This book presents a new theory of grammatical categories - the Universal Spine Hypothesis - and reinforces generative notions of Universal Grammar while accommodating insights from linguistic typology.
AUTHOR: McKay, Sandra Lee TITLE: Researching Second Language Classrooms SERIES: ESL & Applied Linguistics Professional Series PUBLISHER: Lawrence Erlbaum YEAR: 2006
Julian Heather, California State University, Sacramento
Researching Second Language Classrooms is a textbook that introduces novice researchers to the research methods commonly used to gather ''evidence to answer questions about L2 teaching and learning'' (p. vii). In particular, the book focuses mostly on qualitative methods, which are seen by the author as generally more feasible for implementation by individual classroom teachers (who would appear to be the book's primary audience). The book is divided into 4 main chapters, each of which contains a number of application activities and ends with suggestions for further in-depth reading on each of the topics covered in the chapter.
Chapter 1 provides a general introduction to research and is divided into three main sections. In the first section, McKay argues briefly, but cogently, in favor of teachers undertaking classroom research due to the potential for them to (a) generate beneficial insights into teaching and learning by conducting original research and (b) develop the expertise necessary to critically evaluate other's research. In the second section, which is the largest, McKay outlines the major types of research. She begins by examining the construct of 'research' using Richards' (2003) distinction between paradigms, traditions, and methods. While McKay briefly discusses the key paradigmatic distinction between basic and applied research, her main focus is on contrasting the qualitative and quantitative research traditions, which are introduced by describing two representative studies and discussing how they illustrate the major differences between the qualitative and quantitative traditions in their assumptions about reality, the role of the researcher, the purpose of research, and research design. McKay also presents van Lier's notions of control and structure (van Lier, 1988) as a framework for understanding differences between the two traditions and between research methods. Further insight into the qualitative/quantitative distinction is provided by the author's discussion of how each tradition characterizes the qualities of validity, reliability, and generalizability, which again draws on the concepts of control and structure. The second section also includes a brief overview of the research methods that will be presented in greater detail in chapter 2 and a process for determining research questions and designs. In the third section of the chapter, McKay argues in favor of ethical research and describes ways this may be achieved.
Chapter 2 describes several research methods that have been used to ''examine the behavior, beliefs and thoughts of second language learners and teachers'' (p. 29). McKay starts with action research because of the difficulty in placing it on the qualitative/quantitative continuum. The remaining methods are presented in an order that moves from methods that are more controlled and structured to those that are less controlled and structured: surveys (which McKay defines narrowly as written questionnaires), interviews, verbal reports, diary studies, case studies, and ethnographies. For each method, McKay includes a similar set of information: definition of the method; explanation of the method's purpose and key concepts; strengths and limitations of the method and, where relevant, of the different ways it may be implemented; guidelines for conducting research with that particular method, which typically includes suggestions for maintaining reliability and validity; and presentation of studies that exemplify the method. For all of the methods except action research, McKay presents suggestions for data analysis. Her treatment of each method includes application activities that ask readers to complete one or more of a range of tasks such as analysis of sample instruments or data, critical reading of a previous study which used the method, creation of data collection instruments and protocols, or collection of data.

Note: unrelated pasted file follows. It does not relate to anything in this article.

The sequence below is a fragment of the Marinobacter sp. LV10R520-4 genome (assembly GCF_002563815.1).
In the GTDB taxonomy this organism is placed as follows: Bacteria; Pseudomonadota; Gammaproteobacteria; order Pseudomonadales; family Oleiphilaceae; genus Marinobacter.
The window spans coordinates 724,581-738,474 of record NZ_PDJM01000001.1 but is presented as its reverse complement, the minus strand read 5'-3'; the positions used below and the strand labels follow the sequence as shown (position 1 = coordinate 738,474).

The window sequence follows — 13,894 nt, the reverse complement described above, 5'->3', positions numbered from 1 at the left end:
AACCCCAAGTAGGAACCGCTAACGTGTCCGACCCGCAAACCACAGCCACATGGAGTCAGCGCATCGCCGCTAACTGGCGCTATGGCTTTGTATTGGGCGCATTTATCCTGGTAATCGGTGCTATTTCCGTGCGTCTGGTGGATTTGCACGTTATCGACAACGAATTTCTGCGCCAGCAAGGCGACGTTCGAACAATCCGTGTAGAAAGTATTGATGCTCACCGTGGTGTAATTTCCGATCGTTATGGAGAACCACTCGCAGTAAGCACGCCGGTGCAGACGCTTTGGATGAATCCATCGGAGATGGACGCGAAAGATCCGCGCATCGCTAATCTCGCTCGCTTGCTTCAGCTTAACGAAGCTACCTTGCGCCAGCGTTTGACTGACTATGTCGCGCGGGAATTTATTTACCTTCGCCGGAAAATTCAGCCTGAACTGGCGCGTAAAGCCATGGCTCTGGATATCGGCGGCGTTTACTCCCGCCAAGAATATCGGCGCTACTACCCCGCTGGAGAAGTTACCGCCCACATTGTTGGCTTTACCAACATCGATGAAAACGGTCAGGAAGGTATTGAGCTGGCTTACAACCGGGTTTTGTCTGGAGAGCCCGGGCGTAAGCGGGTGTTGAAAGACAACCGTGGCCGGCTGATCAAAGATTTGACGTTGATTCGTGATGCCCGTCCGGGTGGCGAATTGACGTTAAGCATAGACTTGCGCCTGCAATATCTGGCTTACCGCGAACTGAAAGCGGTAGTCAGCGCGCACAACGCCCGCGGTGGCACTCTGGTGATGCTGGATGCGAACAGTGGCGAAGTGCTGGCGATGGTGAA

Chapter 3 focuses on the methods used to investigate oral and written classroom discourse. For the former, McKay focuses on interaction analysis and discourse analysis. Her discussion of interaction analysis differentiates between generic and limited coding schemes and provides examples of each for readers to examine and use in coding sample data. Three approaches to discourse analysis are presented--conversation analysis, ethnography of communication, and critical discourse analysis--and guidelines for transcription and analysis are provided. McKay's discussion of the text analysis of written discourse starts with a description of methodologies for linguistic and rhetorical (especially contrastive) analysis of L2 students' written texts before turning to analysis of teacher feedback and of teaching materials. Her discussion of the textual analysis of teaching materials includes a section on corpus-based research which lists online corpora with concordancers. Application activities in this chapter cover the same range of tasks as those in the previous chapter.
The focus of Chapter 4 is on writing reports of research for publication as a master's thesis or as a journal article. It starts with practical guidelines for preparing manuscripts for publication in each of these forums. It also discusses how to choose appropriate journals and the typical process for journal publication. The majority of the chapter, however, focuses on the content of the written report: the sections a report should have, the purpose of each section, what each should include, tips for effective writing, and how to tailor writing to meet the needs of the different publication forums. Direct quotes from several published articles are liberally included to illustrate points the author makes and provide models of effective writing for readers to analyze.